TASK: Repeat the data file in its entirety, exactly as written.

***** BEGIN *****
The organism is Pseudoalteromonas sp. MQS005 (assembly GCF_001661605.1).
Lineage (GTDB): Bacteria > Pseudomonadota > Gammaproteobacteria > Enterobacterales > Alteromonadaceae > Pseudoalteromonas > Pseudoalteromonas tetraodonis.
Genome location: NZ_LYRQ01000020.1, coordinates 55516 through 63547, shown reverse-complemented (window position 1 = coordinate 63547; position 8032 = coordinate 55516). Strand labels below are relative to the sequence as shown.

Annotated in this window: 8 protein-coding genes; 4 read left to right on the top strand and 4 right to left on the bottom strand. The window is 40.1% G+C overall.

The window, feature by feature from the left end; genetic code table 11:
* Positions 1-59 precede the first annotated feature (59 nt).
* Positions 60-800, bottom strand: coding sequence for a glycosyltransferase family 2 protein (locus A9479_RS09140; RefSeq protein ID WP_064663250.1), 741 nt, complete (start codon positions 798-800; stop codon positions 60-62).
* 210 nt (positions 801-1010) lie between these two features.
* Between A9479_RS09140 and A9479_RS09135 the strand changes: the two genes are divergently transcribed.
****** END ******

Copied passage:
The organism is Pseudoalteromonas sp. MQS005 (assembly GCF_001661605.1).
Lineage (GTDB): Bacteria > Pseudomonadota > Gammaproteobacteria > Enterobacterales > Alteromonadaceae > Pseudoalteromonas > Pseudoalteromonas tetraodonis.
Genome location: NZ_LYRQ01000020.1, coordinates 55516 through 63547, shown reverse-complemented (window position 1 = coordinate 63547; position 8032 = coordinate 55516). Strand labels below are relative to the sequence as shown.

Annotated in this window: 8 protein-coding genes; 4 read left to right on the top strand and 4 right to left on the bottom strand. The window is 40.1% G+C overall.

The window, feature by feature from the left end; genetic code table 11:
* Positions 1-59 precede the first annotated feature (59 nt).
* Positions 60-800, bottom strand: coding sequence for a glycosyltransferase family 2 protein (locus A9479_RS09140; RefSeq protein ID WP_064663250.1), 741 nt, complete (start codon positions 798-800; stop codon positions 60-62).
* 210 nt (positions 801-1010) lie between these two features.
* Between A9479_RS09140 and A9479_RS09135 the strand changes: the two genes are divergently transcribed.